Suddenly my eyes were opened to a great drama taking place right in front of me – in a tree – a beautiful, broad-limbed oak tree. I watched as the breeze blew the leaves in places so it looked like the tree was waving at me calling my gaze first to this part of the tree, then to that.

Then I noticed that there was a variety of birds flying in and out of the tree: cardinals, mourning doves, dark-eyed juncos, wrens, swallows, and others I couldn’t identify. I watched as some of the birds seemed to play chase together. At some point my ears were opened to the amazing sound of their many songs. It sounded to me like the music of heaven.

I continued watching this tree community for longer than it felt like I should, aware that God was asking me to stay still a little longer and be open. Then it hit me. This tree was a church – a living allegory of how the church – the body of Christ - is meant to be.

This majestic, deeply rooted, elder oak tree represented a sure foundation, a shelter, a home. Its arms reached far in all directions and it didn’t discriminate about who could come in and nest in its branches.

The tree-community was varied yet harmonious. There were no good birds or bad birds – just birds, living together in harmony while maintaining their unique identities and patterns of life. Their individual songs also came together into what sounded like a song of utter praise. It was joyful, lyrical, and unpredictable.

God’s plan of redemption is like that: joyful, lyrical, unpredictable. Despite our fear and selfishness, our attempts to limit and constrain (based on our sense of justice), and our need for certainty, the Spirit of God blows freely where it wills and works the plan of redemption promised to Abraham and fulfilled in Jesus, the Christ.

In Genesis, God’s plan for the redemption of the world requires both of Laban’s daughters to be wives to Jacob’s, even though Jacob only asked for Rachel. Let’s be clear, what Laban did was dishonest – a cruel trick. But God redeemed it as only God can do. You see, Jesus’ lineage is traced back to Abraham through Judah, who is Leah’s son.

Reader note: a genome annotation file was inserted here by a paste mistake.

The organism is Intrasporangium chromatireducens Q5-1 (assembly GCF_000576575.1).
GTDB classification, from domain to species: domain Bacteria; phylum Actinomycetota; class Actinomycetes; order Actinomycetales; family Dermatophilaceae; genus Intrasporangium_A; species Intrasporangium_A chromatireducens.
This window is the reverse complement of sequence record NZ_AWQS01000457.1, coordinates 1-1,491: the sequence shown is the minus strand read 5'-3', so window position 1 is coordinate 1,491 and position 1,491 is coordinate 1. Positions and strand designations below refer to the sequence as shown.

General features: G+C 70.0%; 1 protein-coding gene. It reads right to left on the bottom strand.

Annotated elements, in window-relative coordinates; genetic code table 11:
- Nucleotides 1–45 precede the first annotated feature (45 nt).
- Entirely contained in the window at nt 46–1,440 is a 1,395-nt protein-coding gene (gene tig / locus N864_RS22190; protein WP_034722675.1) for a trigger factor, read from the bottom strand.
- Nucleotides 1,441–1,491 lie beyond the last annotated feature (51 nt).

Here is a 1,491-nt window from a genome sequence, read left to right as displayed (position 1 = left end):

In today’s gospel, Jesus uses a string of parables to challenge us to trust God and God’s plan of redemption. As you know, parables almost always contain a surprise – something to shock us out of our expectations.

In the first parable the seemingly tiny, insignificant mustard seed is transformed into a large, strong, welcoming, life-giving presence. Like the tree I witnessed at the hermitage, this parable is an allegory of the church. Sometimes God uses the same allegory over and over because it works.

The next parable, however, contains a real shocker – and it’s buried in the midst of the other parables so there’s hardly time to process the shock of it. Jesus says the reign of God is like yeast that a woman took and mixed with flour until all of it was leavened.

This makes perfect sense to us and it isn’t the least bit offensive, but to the Jewish listeners, this was shocking. Yeast was considered unclean. That’s why there could be no yeast present at the Passover. So the unclean was mixed together with the clean – by a woman! This is how we’re to understand the reign of God?

But Jesus doesn’t wait. On he goes… the reign of God is like a treasure someone finds. He hides the treasure, sells all he has, then claims the treasure for his own. Wait… the reign of God is characterized by ‘It’s mine, it’s all mine…’?

But Jesus doesn’t wait. On he goes… The next one is similar: the reign of God is like when a merchant, Who, experienced in knowing the quality of gems, finds an exquisite pearl, and sells all he has in order to have that perfect pearl.

The issue in these two parables isn’t hogging the kingdom. It’s realizing that nothing is worth having more than this treasure – the true treasure. These are stories of absolute commitment – something the church could use a bit more of today.